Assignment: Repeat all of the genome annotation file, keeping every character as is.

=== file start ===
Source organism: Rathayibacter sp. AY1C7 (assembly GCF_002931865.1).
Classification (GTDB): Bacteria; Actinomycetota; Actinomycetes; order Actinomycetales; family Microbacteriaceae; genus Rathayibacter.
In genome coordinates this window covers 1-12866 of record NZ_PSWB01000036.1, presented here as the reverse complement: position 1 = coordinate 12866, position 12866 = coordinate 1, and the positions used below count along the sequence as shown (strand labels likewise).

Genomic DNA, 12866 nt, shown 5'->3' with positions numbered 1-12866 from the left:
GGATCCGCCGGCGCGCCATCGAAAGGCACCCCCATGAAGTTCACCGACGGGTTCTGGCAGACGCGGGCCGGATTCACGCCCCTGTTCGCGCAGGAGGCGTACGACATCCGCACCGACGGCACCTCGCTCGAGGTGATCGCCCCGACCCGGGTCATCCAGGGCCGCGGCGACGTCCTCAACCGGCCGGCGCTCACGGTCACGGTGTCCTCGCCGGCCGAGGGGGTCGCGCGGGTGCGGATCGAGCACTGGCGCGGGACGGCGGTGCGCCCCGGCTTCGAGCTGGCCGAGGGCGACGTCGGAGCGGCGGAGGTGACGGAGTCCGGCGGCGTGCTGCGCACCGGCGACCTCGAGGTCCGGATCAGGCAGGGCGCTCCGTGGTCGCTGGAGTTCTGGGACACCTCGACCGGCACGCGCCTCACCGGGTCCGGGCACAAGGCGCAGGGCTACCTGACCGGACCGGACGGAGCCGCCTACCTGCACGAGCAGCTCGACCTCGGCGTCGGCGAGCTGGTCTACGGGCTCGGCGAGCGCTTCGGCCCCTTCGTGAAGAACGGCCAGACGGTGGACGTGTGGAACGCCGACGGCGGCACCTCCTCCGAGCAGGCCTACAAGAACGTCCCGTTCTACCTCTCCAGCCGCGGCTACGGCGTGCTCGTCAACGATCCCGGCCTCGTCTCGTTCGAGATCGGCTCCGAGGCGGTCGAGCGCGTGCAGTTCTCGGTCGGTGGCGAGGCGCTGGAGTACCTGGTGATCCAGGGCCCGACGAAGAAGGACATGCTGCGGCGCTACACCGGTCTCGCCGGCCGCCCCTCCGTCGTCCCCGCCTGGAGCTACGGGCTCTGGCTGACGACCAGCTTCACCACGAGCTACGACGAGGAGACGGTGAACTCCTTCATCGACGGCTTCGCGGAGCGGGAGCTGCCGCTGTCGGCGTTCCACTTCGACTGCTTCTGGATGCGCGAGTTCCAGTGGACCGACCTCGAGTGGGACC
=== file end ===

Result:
Source organism: Rathayibacter sp. AY1C7 (assembly GCF_002931865.1).
Classification (GTDB): Bacteria; Actinomycetota; Actinomycetes; order Actinomycetales; family Microbacteriaceae; genus Rathayibacter.
In genome coordinates this window covers 1-12866 of record NZ_PSWB01000036.1, presented here as the reverse complement: position 1 = coordinate 12866, position 12866 = coordinate 1, and the positions used below count along the sequence as shown (strand labels likewise).

Genomic DNA, 12866 nt, shown 5'->3' with positions numbered 1-12866 from the left:
GGATCCGCCGGCGCGCCATCGAAAGGCACCCCCATGAAGTTCACCGACGGGTTCTGGCAGACGCGGGCCGGATTCACGCCCCTGTTCGCGCAGGAGGCGTACGACATCCGCACCGACGGCACCTCGCTCGAGGTGATCGCCCCGACCCGGGTCATCCAGGGCCGCGGCGACGTCCTCAACCGGCCGGCGCTCACGGTCACGGTGTCCTCGCCGGCCGAGGGGGTCGCGCGGGTGCGGATCGAGCACTGGCGCGGGACGGCGGTGCGCCCCGGCTTCGAGCTGGCCGAGGGCGACGTCGGAGCGGCGGAGGTGACGGAGTCCGGCGGCGTGCTGCGCACCGGCGACCTCGAGGTCCGGATCAGGCAGGGCGCTCCGTGGTCGCTGGAGTTCTGGGACACCTCGACCGGCACGCGCCTCACCGGGTCCGGGCACAAGGCGCAGGGCTACCTGACCGGACCGGACGGAGCCGCCTACCTGCACGAGCAGCTCGACCTCGGCGTCGGCGAGCTGGTCTACGGGCTCGGCGAGCGCTTCGGCCCCTTCGTGAAGAACGGCCAGACGGTGGACGTGTGGAACGCCGACGGCGGCACCTCCTCCGAGCAGGCCTACAAGAACGTCCCGTTCTACCTCTCCAGCCGCGGCTACGGCGTGCTCGTCAACGATCCCGGCCTCGTCTCGTTCGAGATCGGCTCCGAGGCGGTCGAGCGCGTGCAGTTCTCGGTCGGTGGCGAGGCGCTGGAGTACCTGGTGATCCAGGGCCCGACGAAGAAGGACATGCTGCGGCGCTACACCGGTCTCGCCGGCCGCCCCTCCGTCGTCCCCGCCTGGAGCTACGGGCTCTGGCTGACGACCAGCTTCACCACGAGCTACGACGAGGAGACGGTGAACTCCTTCATCGACGGCTTCGCGGAGCGGGAGCTGCCGCTGTCGGCGTTCCACTTCGACTGCTTCTGGATGCGCGAGTTCCAGTGGACCGACCTCGAGTGGGACC